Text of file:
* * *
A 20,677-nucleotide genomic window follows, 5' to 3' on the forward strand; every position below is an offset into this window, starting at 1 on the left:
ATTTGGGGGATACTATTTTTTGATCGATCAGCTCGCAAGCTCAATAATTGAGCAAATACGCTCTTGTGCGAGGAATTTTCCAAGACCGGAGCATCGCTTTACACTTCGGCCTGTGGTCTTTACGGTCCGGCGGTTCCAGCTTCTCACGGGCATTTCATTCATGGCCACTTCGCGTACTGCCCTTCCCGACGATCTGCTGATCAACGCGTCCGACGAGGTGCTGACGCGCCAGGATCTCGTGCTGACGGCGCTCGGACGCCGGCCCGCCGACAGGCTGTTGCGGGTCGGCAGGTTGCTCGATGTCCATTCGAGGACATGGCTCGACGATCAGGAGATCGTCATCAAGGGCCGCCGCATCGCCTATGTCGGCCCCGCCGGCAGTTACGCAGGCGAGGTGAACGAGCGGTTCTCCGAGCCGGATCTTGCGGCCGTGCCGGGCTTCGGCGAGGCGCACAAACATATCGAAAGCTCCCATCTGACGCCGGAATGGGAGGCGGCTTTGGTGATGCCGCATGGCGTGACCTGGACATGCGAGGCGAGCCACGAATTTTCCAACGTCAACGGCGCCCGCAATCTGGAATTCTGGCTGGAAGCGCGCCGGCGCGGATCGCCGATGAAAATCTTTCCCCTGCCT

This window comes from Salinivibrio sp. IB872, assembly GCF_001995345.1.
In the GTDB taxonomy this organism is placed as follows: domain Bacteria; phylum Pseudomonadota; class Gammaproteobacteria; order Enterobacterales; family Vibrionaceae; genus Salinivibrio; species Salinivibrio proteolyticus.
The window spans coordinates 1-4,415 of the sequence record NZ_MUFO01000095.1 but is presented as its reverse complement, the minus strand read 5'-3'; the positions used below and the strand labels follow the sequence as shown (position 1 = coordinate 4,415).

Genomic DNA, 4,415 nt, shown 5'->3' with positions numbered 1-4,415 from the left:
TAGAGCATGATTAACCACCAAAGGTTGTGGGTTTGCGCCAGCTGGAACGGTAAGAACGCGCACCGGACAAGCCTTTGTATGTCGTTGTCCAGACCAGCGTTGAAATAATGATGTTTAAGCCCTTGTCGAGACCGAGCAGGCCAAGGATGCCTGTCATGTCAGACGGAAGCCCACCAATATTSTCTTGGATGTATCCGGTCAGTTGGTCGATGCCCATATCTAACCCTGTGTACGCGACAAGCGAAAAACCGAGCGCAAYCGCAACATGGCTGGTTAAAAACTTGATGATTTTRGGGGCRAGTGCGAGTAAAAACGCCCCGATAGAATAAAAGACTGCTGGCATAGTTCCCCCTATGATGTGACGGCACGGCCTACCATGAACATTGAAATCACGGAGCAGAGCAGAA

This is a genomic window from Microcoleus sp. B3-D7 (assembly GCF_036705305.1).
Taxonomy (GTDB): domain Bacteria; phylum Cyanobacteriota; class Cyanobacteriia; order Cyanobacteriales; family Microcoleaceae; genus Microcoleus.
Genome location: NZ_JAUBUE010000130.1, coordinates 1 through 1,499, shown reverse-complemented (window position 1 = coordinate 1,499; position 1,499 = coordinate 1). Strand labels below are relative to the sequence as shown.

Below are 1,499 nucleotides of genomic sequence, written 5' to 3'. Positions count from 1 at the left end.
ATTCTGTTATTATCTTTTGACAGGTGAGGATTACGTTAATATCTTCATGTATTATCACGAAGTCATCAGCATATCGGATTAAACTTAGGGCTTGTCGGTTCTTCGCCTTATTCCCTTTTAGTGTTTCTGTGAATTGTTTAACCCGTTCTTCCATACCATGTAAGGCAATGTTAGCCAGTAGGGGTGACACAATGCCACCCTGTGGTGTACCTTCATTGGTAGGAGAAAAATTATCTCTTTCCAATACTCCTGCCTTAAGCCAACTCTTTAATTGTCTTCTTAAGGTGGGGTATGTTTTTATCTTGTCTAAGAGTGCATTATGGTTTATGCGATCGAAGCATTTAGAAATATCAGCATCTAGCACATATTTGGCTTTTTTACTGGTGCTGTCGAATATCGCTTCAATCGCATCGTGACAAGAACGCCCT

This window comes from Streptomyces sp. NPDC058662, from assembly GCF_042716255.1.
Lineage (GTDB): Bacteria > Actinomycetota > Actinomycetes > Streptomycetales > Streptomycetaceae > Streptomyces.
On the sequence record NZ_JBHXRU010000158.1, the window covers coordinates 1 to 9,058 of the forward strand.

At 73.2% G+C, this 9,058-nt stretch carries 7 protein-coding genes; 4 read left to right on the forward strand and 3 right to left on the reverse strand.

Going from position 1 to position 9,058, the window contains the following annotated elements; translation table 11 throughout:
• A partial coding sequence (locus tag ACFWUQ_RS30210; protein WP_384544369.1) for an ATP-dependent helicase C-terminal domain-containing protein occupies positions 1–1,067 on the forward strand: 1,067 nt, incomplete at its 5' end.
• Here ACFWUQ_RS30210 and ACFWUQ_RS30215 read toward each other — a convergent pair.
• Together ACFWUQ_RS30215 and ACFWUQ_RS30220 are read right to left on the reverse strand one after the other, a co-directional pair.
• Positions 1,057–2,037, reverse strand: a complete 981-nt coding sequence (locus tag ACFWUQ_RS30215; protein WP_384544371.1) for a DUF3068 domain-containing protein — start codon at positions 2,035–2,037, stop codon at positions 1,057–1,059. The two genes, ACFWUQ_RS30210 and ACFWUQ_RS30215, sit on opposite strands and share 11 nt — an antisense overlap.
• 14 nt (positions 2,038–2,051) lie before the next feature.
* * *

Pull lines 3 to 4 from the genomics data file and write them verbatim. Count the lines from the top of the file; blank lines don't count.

This window comes from Salinivibrio sp. IB872, assembly GCF_001995345.1.
In the GTDB taxonomy this organism is placed as follows: domain Bacteria; phylum Pseudomonadota; class Gammaproteobacteria; order Enterobacterales; family Vibrionaceae; genus Salinivibrio; species Salinivibrio proteolyticus.